• Re-examine your workflow. Have touch points over time (maybe monthly and quarterly) to make sure that your new social media marketing team is becoming an integral part of the process. Have open and honest conversations and get critical feedback to make sure everyone is on the same page.
  • Measure and leverage results. Don’t look for ways to prove or disprove that one type of marketing is better than another. It isn’t about pitting PR against advertising against social media marketing. It is about finding what works and building upon successes.

If You’re Part of a Team

The flip side of hiring an agency is being part of a team or agency that is being hired to assimilate into an existing group to provide social media marketing services. Here are a few things you should consider as you enter into the new relationship:

  • Be aware. Understand the dynamics of different business interests. Each agency has their own bottom line on their minds but all the teams should be working toward a common goal: Helping the client to succeed.
  • Be available. Establish and maintain open lines of communications so other teams or agencies can’t accuse you of being unavailable or unwilling to participate in planning sessions or other key events in the creative and execution process.
  • Extend a hand. As new kid on the block, look for ways where you can help other teams or agencies get a win. Offer to help where you see others needing additional support. Prove yourself to be the asset that you know you can be by making the first overtures to participate.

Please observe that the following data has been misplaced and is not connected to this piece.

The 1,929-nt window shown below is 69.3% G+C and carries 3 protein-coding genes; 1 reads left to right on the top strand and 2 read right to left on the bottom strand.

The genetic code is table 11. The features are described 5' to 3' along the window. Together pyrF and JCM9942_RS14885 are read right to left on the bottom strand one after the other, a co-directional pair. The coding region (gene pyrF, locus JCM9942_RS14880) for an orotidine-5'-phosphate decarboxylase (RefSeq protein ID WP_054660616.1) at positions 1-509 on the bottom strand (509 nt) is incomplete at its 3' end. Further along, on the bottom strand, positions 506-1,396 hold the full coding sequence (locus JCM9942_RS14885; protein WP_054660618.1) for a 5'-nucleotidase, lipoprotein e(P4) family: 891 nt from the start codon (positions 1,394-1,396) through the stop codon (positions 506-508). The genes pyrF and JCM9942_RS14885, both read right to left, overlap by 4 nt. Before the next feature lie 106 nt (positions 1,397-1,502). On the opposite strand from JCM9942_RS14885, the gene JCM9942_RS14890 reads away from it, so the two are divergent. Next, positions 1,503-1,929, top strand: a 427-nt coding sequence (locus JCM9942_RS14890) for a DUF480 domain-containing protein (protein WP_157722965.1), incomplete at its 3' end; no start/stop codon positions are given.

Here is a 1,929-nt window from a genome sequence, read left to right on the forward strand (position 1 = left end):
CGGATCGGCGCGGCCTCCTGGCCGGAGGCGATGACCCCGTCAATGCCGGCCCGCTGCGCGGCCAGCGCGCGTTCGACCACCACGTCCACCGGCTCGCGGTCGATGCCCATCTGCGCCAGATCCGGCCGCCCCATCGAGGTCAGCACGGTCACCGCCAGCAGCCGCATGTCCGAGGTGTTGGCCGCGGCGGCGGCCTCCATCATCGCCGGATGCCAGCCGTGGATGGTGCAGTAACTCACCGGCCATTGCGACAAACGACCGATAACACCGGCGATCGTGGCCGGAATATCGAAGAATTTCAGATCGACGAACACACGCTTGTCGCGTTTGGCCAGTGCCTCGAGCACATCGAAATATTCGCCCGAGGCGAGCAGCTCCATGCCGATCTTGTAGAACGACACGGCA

• Play nice in the sandbox. Your goal should not be to win additional business by taking work from another agency. If you win new business from the client, it should be on the merits of your work, not because you stepped on toes, threw sand in faces and undermined others. You’ll lose in the long run.
  • Look for collaborative opportunities. Maybe the other agencies aren’t bringing you into the fold as readily as you’d hoped. Don’t be discouraged but instead look for ways to bring them into the social media marketing realm in meaningful ways. Prove that everyone can win when working together.
  • Give kudos. Regardless of how other teams are reacting to you, be the first to say something positive about others. Compliment their work, celebrate their wins. You know what they say about honey versus vinegar. But be sincere. You’re all part of the same team even if you might reside at a different company.
  • Keep good records. Even while keeping a positive attitude and being professional, you shouldn’t be Pollyanna about everything. Keep careful records of work rendered, goals achieved, lessons learned and communications and interactions with other teams. It’s both good business practice and also protection in case there is ever a conflict.

No matter which side of the fence you sit, it is up to everyone at the top to set positive examples to everyone else on each team. Don’t approach inter-agency relationships from a position of scarcity but instead employ an attitude of abundance. There is enough work to go around for everyone who does good work. And the more you all work well together and better serve the client, the more work they’ll gladly outsource to build on that success.

How are you working social media marketing teams into your process?